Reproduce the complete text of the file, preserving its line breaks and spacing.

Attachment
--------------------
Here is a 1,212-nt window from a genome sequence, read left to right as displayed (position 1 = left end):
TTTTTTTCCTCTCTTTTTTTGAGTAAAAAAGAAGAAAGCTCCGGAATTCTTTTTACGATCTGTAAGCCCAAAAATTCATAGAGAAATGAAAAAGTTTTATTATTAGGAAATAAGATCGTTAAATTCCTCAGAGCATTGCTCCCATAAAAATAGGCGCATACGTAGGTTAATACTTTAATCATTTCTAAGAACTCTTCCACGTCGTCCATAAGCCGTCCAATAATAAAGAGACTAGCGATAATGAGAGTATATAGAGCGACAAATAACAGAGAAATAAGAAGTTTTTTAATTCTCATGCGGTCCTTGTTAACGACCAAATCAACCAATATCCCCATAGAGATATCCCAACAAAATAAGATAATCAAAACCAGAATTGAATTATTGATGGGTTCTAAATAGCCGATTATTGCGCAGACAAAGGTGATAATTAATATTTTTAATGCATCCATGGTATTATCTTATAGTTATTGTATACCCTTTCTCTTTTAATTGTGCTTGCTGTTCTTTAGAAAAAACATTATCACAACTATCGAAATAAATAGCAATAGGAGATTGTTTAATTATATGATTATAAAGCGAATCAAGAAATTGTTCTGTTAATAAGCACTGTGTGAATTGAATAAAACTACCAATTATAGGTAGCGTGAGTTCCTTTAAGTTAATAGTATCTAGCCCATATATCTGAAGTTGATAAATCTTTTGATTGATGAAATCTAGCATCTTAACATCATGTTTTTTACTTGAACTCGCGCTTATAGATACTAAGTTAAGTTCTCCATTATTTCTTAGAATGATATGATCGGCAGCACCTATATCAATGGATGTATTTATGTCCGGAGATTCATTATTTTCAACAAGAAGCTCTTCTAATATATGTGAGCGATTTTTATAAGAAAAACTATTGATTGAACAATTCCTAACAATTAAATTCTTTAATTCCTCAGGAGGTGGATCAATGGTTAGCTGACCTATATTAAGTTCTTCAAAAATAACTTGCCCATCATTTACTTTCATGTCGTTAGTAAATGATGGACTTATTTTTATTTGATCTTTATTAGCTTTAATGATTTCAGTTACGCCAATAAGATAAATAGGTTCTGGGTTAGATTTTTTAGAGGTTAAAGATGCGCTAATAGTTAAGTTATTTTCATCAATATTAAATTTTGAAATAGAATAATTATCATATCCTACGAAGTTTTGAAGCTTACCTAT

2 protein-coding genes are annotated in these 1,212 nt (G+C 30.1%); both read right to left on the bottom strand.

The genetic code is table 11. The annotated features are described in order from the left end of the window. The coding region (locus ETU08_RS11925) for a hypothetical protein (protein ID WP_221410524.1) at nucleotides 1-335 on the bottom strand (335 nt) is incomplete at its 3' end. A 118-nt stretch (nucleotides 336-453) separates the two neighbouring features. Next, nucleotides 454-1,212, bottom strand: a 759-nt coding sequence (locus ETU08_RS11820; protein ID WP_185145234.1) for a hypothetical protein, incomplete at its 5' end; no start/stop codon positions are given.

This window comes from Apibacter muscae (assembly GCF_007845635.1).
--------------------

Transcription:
Here is a 1,212-nt window from a genome sequence, read left to right as displayed (position 1 = left end):
TTTTTTTCCTCTCTTTTTTTGAGTAAAAAAGAAGAAAGCTCCGGAATTCTTTTTACGATCTGTAAGCCCAAAAATTCATAGAGAAATGAAAAAGTTTTATTATTAGGAAATAAGATCGTTAAATTCCTCAGAGCATTGCTCCCATAAAAATAGGCGCATACGTAGGTTAATACTTTAATCATTTCTAAGAACTCTTCCACGTCGTCCATAAGCCGTCCAATAATAAAGAGACTAGCGATAATGAGAGTATATAGAGCGACAAATAACAGAGAAATAAGAAGTTTTTTAATTCTCATGCGGTCCTTGTTAACGACCAAATCAACCAATATCCCCATAGAGATATCCCAACAAAATAAGATAATCAAAACCAGAATTGAATTATTGATGGGTTCTAAATAGCCGATTATTGCGCAGACAAAGGTGATAATTAATATTTTTAATGCATCCATGGTATTATCTTATAGTTATTGTATACCCTTTCTCTTTTAATTGTGCTTGCTGTTCTTTAGAAAAAACATTATCACAACTATCGAAATAAATAGCAATAGGAGATTGTTTAATTATATGATTATAAAGCGAATCAAGAAATTGTTCTGTTAATAAGCACTGTGTGAATTGAATAAAACTACCAATTATAGGTAGCGTGAGTTCCTTTAAGTTAATAGTATCTAGCCCATATATCTGAAGTTGATAAATCTTTTGATTGATGAAATCTAGCATCTTAACATCATGTTTTTTACTTGAACTCGCGCTTATAGATACTAAGTTAAGTTCTCCATTATTTCTTAGAATGATATGATCGGCAGCACCTATATCAATGGATGTATTTATGTCCGGAGATTCATTATTTTCAACAAGAAGCTCTTCTAATATATGTGAGCGATTTTTATAAGAAAAACTATTGATTGAACAATTCCTAACAATTAAATTCTTTAATTCCTCAGGAGGTGGATCAATGGTTAGCTGACCTATATTAAGTTCTTCAAAAATAACTTGCCCATCATTTACTTTCATGTCGTTAGTAAATGATGGACTTATTTTTATTTGATCTTTATTAGCTTTAATGATTTCAGTTACGCCAATAAGATAAATAGGTTCTGGGTTAGATTTTTTAGAGGTTAAAGATGCGCTAATAGTTAAGTTATTTTCATCAATATTAAATTTTGAAATAGAATAATTATCATATCCTACGAAGTTTTGAAGCTTACCTAT

2 protein-coding genes are annotated in these 1,212 nt (G+C 30.1%); both read right to left on the bottom strand.

The genetic code is table 11. The annotated features are described in order from the left end of the window. The coding region (locus ETU08_RS11925) for a hypothetical protein (protein ID WP_221410524.1) at nucleotides 1-335 on the bottom strand (335 nt) is incomplete at its 3' end. A 118-nt stretch (nucleotides 336-453) separates the two neighbouring features. Next, nucleotides 454-1,212, bottom strand: a 759-nt coding sequence (locus ETU08_RS11820; protein ID WP_185145234.1) for a hypothetical protein, incomplete at its 5' end; no start/stop codon positions are given.

This window comes from Apibacter muscae (assembly GCF_007845635.1).